The release of an Egyptian activist after a year in prison stands as a stark reminder that military courts cannot deliver justice to civilians, said Amnesty International.
Amr El Beheiry was set free on Monday after a military court reduced his original sentence of five years to six months and a fine during a retrial on 15 February.
“Not only was Amr El Beheiry tried unfairly as a civilian before a military court, but he was deprived of his liberty for almost a year as a result of a sentence handed down with little regard for due process,” said Hassiba Hadj Sahraoui, Deputy Director of the Middle East and North Africa Programme at Amnesty International.
“Amr is not alone. Thousands of Egyptians have been sentenced before military courts although they are civilians. Many of them are either waiting for their retrial after having appealed their sentence or are too poor to pay for their appeal or simply do not know of their right to appeal.”
“Amr has now been cleared of the charges of assault, which means he spent all this time in prison just for breaking the curfew,” said Hassiba Hadj Sahraoui.
During his retrial, Amr El Beheiry was sentenced to six months on charges of breaking the curfew and given a fine of 50 Egyptian pounds (US$8).
In March last year, he was convicted by a military court for breaking the curfew and assaulting a military officer. He was arrested on 26 February, when the military police and the army dispersed anti-government protesters in Cairo. The authorities then portrayed him as a thug on the state TV and in newspapers.
During his first trial, Amr El Beheiry was prevented from being represented by a lawyer of his own choosing and the hearing lasted just a few minutes.
As a result of his sentence he lost his job as a driver for a goods company in Tanta.
Amr’s brother spoke to Amnesty International about his brother’s ordeal:
“Amr is psychologically very tired after his experience. He has lost his job and his life has been destroyed just because he went out to defend his country.”
During his arrest and detention, Amr was beaten up, insulted, humiliated and imprisoned in Wadi El Guedid Prison, in the south west of the country, some 700km away from his family home in the Nile Delta city of Tanta, before finally being brought to Wadi Natroun Prison where he was held with other prisoners convicted for drug and theft related offences.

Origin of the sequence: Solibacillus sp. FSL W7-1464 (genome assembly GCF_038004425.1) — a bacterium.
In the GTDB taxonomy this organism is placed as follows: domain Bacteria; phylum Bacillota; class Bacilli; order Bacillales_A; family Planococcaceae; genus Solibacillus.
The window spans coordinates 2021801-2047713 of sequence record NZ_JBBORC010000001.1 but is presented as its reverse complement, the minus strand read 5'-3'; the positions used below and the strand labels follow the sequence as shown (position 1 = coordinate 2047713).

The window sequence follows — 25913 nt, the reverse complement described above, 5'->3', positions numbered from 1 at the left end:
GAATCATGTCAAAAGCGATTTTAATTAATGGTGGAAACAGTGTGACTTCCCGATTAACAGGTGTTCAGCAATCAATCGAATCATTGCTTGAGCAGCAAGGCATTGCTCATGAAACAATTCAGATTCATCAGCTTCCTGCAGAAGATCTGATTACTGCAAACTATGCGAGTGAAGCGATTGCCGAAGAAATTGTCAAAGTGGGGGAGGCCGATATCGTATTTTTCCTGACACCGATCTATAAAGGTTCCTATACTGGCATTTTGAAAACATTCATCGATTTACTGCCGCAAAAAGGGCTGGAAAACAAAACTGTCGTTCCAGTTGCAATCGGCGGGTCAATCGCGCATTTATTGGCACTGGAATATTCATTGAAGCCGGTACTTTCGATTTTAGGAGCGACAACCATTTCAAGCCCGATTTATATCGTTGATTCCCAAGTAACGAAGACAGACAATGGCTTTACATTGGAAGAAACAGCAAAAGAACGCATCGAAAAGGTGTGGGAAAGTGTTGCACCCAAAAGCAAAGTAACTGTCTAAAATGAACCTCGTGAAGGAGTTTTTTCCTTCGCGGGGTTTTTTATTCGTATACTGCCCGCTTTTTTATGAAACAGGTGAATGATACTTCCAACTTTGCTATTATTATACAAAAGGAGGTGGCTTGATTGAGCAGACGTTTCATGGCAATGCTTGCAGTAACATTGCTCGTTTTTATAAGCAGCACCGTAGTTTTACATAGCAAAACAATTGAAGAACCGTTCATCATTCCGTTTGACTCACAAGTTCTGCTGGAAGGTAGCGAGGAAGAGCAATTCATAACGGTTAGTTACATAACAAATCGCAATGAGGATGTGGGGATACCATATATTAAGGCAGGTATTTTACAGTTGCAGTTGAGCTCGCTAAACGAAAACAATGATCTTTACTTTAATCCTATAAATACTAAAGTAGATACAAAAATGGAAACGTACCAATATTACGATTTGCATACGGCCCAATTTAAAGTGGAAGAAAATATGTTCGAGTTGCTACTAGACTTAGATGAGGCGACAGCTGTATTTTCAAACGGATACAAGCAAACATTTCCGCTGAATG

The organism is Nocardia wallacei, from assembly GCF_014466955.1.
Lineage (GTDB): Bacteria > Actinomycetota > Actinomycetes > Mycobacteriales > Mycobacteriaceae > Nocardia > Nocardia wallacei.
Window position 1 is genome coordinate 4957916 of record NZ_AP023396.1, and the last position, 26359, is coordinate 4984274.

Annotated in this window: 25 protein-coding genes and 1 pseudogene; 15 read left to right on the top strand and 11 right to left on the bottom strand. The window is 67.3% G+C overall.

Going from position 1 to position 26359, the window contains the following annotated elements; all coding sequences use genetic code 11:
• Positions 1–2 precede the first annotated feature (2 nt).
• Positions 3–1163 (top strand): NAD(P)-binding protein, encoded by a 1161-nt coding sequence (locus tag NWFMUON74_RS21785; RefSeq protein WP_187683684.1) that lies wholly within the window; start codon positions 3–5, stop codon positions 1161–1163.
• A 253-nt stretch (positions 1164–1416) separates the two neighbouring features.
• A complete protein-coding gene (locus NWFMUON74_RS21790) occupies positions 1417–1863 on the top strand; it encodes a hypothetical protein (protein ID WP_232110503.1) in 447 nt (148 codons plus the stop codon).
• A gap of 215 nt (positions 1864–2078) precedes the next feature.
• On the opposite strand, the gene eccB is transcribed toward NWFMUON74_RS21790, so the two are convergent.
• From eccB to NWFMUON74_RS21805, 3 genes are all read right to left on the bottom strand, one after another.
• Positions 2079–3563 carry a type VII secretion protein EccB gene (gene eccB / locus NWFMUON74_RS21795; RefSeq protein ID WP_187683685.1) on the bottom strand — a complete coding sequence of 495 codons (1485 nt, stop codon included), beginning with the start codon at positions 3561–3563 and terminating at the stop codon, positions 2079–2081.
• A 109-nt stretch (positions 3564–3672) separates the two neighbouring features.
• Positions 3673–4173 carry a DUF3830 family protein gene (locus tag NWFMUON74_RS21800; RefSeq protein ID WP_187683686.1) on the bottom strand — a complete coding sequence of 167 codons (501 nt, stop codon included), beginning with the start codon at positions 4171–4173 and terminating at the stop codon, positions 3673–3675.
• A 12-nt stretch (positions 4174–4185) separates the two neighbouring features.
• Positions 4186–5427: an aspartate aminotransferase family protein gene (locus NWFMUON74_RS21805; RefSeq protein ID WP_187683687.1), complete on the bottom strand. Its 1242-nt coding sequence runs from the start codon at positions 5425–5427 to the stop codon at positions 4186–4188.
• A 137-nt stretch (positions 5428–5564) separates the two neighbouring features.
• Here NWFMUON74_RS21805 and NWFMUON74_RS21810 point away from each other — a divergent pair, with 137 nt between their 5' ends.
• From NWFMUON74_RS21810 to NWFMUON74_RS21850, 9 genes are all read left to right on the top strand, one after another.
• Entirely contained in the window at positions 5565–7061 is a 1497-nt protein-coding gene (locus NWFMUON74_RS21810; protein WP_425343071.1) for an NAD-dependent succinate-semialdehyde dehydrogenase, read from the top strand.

His brother has previously told Amnesty International that prison guards referred to his brother and other protesters detained with him as “the thugs of the revolution”.
In September 2011, the military authorities said that since January some 12,000 people had been prosecuted by the military or been brought before the military judiciary. While many have been released since then, thousands remain detained after unfair trials. In January 2012, the Supreme Council of the Armed Forces announced they would pardon 1,959 people convicted by military courts.
At the end of January, members of the People’s Assembly, Egypt’s lower house of parliament, presented a draft law which would prevent the trial of civilians before military court.
Amnesty International condemns such trials of civilians, considering them to be fundamentally unfair and in violation of a number of guarantees of due process.
In January, the head of the ruling Supreme Council for the Armed Forces announced that the authorities would lift the 30-year old state of emergency except for acts of thuggery.
This exception would mean that the Minister of the Interior would retain the ability to order indefinite detention without charge or trial.
At least 53 individuals are believed to be held in administrative detention under emergency legislation.
“If the Egyptian authorities are serious about marking a real break with the Mubarak days, they must completely scrap this emergency legislation and stop trying civilians before military courts,” said Hassiba Hadj Sahraoui.